The Sudbury Star is the City of Greater Sudbury’s daily newspaper.
It may not be a giant leap for mankind or even a small step for mining — not yet, anyway — but word that the Rosetta spacecraft is on track to reach a distant comet is certainly of interest to space-mining pioneers in Sudbury.
“It’s going to touch down on the surface and extract a sample with a lander-mounted drill,” said Dale Boucher, CEO of Deltion Innovations Ltd. “So, what this does is move the prospecting as we know it into a more common, everyday occurrence.”
Deltion has been developing mining systems that it hopes to employ on missions to extract water and minerals in space.
The Rosetta probe, which awoke from a three-year hibernation this week to send its first signal back to Earth, isn’t going to look for harvestable resources on its faraway ball of ice and rock, but that doesn’t mean useful information for commercial applications can’t come out of the experiment, said Boucher.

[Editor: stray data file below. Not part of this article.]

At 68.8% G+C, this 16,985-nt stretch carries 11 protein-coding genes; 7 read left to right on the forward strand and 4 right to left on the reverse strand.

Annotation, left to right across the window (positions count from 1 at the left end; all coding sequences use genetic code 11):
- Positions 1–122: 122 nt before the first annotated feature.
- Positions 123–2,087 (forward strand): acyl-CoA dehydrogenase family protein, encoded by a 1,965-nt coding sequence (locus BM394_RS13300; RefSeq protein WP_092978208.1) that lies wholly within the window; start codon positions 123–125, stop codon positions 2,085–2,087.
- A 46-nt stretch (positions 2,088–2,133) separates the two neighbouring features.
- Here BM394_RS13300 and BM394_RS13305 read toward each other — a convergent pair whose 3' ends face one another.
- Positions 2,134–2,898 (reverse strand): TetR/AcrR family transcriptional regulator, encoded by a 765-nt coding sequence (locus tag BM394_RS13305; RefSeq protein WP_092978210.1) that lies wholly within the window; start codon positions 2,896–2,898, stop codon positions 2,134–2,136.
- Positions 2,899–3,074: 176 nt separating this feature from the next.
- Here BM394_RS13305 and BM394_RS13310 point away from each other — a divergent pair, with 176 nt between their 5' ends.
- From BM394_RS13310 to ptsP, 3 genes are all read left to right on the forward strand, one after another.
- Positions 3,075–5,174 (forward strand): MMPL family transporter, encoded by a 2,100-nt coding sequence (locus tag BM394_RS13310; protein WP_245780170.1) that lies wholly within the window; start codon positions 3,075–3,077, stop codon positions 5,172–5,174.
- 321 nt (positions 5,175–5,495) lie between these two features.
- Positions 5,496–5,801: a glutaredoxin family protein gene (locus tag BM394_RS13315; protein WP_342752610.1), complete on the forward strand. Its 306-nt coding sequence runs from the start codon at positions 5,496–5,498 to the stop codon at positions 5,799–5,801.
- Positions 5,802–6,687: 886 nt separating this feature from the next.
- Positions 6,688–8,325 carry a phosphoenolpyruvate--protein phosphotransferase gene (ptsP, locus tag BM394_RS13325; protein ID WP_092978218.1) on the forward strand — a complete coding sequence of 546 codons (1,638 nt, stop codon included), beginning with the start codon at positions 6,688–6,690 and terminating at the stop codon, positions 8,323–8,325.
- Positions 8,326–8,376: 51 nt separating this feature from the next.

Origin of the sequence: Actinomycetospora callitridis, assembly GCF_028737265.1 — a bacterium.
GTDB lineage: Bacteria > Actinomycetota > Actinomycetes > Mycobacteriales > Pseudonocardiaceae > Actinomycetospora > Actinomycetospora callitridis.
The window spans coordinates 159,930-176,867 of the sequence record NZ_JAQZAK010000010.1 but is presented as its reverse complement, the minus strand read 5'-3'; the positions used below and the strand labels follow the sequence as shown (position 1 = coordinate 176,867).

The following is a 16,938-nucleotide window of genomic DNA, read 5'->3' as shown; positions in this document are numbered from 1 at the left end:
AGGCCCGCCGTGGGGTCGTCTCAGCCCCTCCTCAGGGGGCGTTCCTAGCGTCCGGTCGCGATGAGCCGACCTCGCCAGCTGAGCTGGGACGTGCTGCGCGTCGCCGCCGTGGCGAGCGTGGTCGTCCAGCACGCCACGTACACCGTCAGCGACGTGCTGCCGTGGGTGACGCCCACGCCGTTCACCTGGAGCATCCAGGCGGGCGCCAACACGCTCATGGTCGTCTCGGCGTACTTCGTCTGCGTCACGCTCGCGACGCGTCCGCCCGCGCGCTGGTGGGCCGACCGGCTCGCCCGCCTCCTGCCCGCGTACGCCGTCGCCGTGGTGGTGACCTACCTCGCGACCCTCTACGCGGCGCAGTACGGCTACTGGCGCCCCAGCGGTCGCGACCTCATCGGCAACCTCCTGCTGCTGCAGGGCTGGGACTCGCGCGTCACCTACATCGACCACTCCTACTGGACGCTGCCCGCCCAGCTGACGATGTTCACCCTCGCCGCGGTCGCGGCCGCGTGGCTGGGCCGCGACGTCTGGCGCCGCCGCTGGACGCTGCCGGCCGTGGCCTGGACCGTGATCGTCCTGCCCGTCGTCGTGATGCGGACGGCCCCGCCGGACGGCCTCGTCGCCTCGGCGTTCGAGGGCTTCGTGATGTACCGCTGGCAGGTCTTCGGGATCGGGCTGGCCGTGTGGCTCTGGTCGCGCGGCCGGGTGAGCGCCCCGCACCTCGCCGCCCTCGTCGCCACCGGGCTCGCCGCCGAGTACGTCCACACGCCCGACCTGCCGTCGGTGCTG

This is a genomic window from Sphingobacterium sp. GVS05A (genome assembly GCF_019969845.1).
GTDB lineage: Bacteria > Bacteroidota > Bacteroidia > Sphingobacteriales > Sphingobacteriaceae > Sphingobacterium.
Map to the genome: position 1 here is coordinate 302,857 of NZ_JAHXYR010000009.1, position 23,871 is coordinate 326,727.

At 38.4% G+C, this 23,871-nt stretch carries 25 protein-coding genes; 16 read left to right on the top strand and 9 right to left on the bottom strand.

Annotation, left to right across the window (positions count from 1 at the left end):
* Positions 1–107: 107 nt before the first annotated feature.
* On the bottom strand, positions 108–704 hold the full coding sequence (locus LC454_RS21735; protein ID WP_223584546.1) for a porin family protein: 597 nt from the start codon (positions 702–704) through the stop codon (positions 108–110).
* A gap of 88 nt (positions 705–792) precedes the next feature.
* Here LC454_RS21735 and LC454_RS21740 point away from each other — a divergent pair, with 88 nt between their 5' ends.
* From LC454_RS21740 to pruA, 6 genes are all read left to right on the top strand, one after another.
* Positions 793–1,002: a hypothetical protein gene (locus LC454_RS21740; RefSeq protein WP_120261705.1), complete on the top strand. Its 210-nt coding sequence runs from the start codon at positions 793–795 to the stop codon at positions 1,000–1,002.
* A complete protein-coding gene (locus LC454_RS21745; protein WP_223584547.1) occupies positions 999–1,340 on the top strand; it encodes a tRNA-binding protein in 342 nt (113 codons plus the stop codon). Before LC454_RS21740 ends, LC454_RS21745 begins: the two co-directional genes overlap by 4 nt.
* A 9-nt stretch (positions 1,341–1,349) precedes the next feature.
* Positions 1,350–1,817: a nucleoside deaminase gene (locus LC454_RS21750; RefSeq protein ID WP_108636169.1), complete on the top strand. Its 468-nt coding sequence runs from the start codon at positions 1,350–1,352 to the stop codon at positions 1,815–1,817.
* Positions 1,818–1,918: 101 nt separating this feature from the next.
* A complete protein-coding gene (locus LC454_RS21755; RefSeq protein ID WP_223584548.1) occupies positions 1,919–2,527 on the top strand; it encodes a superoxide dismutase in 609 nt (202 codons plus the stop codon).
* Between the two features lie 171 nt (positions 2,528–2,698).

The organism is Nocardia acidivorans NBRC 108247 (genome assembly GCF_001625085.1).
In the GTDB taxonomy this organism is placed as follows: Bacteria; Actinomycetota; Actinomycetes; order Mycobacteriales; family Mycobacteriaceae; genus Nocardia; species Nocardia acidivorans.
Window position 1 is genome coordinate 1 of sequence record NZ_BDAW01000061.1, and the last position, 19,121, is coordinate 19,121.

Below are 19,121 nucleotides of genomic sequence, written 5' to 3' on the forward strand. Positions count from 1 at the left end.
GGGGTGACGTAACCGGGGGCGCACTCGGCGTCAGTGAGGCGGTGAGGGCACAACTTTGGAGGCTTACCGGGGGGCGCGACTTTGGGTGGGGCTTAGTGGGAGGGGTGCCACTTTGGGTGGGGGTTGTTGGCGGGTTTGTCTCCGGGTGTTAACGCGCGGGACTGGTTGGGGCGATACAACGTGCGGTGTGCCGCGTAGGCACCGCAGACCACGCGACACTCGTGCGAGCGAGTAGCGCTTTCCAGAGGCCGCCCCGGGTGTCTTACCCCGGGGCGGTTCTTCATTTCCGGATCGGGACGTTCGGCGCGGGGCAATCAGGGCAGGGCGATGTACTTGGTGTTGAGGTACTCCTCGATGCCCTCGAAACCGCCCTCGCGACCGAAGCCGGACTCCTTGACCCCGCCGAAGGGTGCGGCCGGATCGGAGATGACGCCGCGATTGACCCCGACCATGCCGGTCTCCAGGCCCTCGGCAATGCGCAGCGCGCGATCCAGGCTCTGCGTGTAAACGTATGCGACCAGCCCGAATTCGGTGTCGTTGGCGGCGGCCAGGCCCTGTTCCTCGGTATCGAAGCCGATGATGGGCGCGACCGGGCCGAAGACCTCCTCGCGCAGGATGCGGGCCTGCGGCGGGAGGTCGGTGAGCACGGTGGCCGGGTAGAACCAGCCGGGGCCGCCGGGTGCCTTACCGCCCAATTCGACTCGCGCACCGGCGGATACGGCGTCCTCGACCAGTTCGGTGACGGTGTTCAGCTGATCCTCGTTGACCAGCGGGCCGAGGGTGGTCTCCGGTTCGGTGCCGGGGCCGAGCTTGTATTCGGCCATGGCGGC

“In this particular case they’re looking at it from a scientific perspective — they want to understand what it is, so they’re going to analyze these samples,” he said.
But data collected for scientific reasons can also pique the interest of mine engineers. “I was at a conference in Washington about a week and a half ago and one of the guys there, Warren Platts, got up and said the data that came back from the LCROSS moon mission basically missed all the really neat stuff from a mining perspective,” noted Boucher.
LCROSS — the Lunar Crater Observation and Sensing Satellite —excavated the permanently dark floor of one of the moon’s polar craters in 2009 to look for water, but it also found large concentrations of precious metals.
“The drill they put on Rosetta was primarily designed to go out and do some science, but this does demonstrate that once they take a sample, that kind of activity is possible,” said Boucher.
Scientists awaiting samples from the European Space Agency probe are hoping to learn more about the composition of comets, with an eye to better defending the Earth from a future strike.
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